Special Education in the Drama Classroom

Sheri Dorsett


Michael silently entered my drama class last January and slid into a corner seat.  Curling into a fetal position with his head upon his knees, he remained withdrawn and mute for the entire period.  This pattern of behavior never changed over the course of three weeks.  I was baffled; determined to counteract Michael’s withdrawal, I met him daily at the classroom door and attempted conversation. He simply ignored me, gliding past to the safety of his seat. Normally, the first few weeks of Drama I are the most eye-opening for my students.  We start with pantomime, vocal and relaxation exercises, theater games and small group storytelling.  Freed of seat restrictions and self-consciousness, students find the class to be strangely invigorating.  Michael, however, remained in his unapproachable shell. 

            Fourth block is a difficult period to teach as it is the end of a long day.  Special- needs students have a hard time following directions and staying on task in fourth block.  No one wants to teach these students at that time of day because of the discipline issues that overtake the classroom.  Admittedly, I was struggling with this group. I did not have a planning period, but I found the time to search out Michael’s record.  As I suspected, Michael was a special education student.  I was not surprised to discover that fifteen out of twenty-seven students in that fourth block class were also special needs. How would we ever survive eighteen weeks together?  

            Clearly, I was sinking and fast.  I shifted my lessons away from the theater textbook and written exercises to spend more time with controlled kinesthetic activities.  This strategy only worked for a few minutes before pandemonium took over.  These students were not used to any out-of-seat work; they quickly became over-stimulated and could not remain focused.  All but Michael.  He was a motionless lump in the corner.  Michael never looked up, never smiled, and never, ever spoke.  His peers told me if he ever spoke, you could not hear him.  I was intrigued by this shell of a boy–frustrated but intrigued.

            We began a unit on improvisation.  Most of my students have enjoyed this part of the course because it freed them to become children once again–to live in the world of pretend and play.  The regular education students stepped up quickly to take part in the fun.  I changed the topics, used props, and switched out partners to make the process less intimidating to all members of the class.  The magic slowly worked its way around the room, thanks to Koreen.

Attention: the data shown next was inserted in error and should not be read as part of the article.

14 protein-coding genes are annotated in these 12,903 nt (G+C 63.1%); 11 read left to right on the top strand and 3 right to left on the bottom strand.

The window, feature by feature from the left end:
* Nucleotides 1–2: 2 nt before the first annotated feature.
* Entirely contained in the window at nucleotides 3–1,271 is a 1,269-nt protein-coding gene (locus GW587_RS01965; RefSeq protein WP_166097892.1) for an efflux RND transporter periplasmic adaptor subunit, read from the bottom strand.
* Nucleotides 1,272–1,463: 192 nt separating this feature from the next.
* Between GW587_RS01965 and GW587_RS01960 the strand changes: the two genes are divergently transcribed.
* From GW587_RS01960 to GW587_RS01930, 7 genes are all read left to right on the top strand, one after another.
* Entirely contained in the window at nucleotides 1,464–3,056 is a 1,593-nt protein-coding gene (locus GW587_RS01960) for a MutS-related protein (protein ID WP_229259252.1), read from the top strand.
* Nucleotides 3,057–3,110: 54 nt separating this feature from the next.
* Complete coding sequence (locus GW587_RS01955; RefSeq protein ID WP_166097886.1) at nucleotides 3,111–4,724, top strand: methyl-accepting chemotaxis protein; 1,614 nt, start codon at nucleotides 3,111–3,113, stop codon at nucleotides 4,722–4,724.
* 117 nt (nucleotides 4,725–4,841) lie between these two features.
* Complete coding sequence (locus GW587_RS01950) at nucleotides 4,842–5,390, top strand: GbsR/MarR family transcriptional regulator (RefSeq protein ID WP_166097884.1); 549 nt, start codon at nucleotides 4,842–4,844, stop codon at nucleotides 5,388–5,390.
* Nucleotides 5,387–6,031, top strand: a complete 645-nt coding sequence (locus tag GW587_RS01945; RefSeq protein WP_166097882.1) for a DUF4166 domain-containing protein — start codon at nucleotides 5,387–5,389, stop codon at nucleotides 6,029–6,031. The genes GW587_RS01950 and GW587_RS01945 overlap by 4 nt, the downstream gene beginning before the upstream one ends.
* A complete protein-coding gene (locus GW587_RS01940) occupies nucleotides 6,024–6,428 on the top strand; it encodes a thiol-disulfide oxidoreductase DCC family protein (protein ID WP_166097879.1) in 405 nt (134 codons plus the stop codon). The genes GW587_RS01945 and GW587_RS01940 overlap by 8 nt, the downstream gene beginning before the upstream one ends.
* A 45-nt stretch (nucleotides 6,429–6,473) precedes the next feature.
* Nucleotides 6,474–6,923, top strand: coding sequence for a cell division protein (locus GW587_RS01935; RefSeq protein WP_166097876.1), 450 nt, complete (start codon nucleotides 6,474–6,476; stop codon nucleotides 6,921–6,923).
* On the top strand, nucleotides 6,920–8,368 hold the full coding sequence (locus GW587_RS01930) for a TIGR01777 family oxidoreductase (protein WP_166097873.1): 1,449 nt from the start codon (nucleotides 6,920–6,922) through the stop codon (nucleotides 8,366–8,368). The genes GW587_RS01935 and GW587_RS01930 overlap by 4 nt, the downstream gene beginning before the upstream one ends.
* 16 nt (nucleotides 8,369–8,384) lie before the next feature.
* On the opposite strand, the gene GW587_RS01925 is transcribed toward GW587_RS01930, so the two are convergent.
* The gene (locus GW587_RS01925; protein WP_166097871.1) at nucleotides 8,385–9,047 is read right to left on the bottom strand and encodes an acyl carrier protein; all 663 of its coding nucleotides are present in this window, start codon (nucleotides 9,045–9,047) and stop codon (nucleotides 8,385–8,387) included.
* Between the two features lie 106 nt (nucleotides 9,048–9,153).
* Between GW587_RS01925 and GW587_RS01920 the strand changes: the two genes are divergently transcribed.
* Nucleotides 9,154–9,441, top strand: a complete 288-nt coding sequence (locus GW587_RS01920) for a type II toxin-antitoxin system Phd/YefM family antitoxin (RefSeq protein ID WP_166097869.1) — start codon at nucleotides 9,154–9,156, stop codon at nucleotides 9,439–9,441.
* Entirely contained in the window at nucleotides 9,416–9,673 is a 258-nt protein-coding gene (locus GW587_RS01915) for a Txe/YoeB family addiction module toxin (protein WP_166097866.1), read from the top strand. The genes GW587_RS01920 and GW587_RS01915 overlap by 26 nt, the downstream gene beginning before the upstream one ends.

Koreen was a muscular football hero, a senior with a Division I scholarship.  Koreen had it all–looks and brains.  He was not afraid to do any assignment I could throw at him; he especially loved performing solo.  Koreen inserted perfect timing into his line delivery to take any situation and make it humorous. When we got to improvisation, Koreen offered to help the kids who refused to perform.  Koreen reached out to the overblown bad boys who became giggling, nervous little children in front of an audience.  He showed them how to relax by creating scenes in which they could shine. 

            When it came to Michael’s turn, Koreen took Michael and led him before the group.  Instead of turning away, Michael remained onstage.  I was stupefied.  Koreen and Michael performed an incredible scene:  Koreen was the father, and Michael was the rebellious teenage son who had stolen his father’s car.  They did not rush the action, but allowed the storyline to fully develop.  Michael spoke; he showed a range of emotion we had never seen before.  He did not move much, but the scene was natural.  For Michael, this was a huge moment.  Fighting tears, I stood and applauded.  So did the entire class.     

            I realized something powerful that day. Without the burden of script and with peer support and modeling, special education students were on a level playing field with regular education students, limited only by their inhibitions.  Naturally, they wrestled with staying in character and focusing, but their imaginative reconstructions of reality were believable and, frankly, good drama.  The secret to success with these students had been the creation of a classroom environment that opened up the creative possibilities, coupled with strong regular education students who were willing to care for their classmates with differences, even physically showing them how to participate.  Koreen’s unselfish act set the tone for performances in the remaining weeks we shared as a community of actors.

            With encouragement, Michael went on to write (yes–he was a decent writer) and direct several short pieces for his peers.  His role changed from passive non-participant to group leader.  He taught his actors the lines by allowing for interpretation of his intent rather than strict memorization.  For that group of boys, it worked.  Michael’s growth was overwhelming and shined in his posture, his eye contact, and especially his confidence.

            When the semester ended, I felt a tinge of sadness to see this class move on.  I had learned that students with special needs are capable of much more than I had judged.  Instead of feeling persecuted by the large numbers of special education students I had been assigned, I saw the advantages of working with the diversity of that group.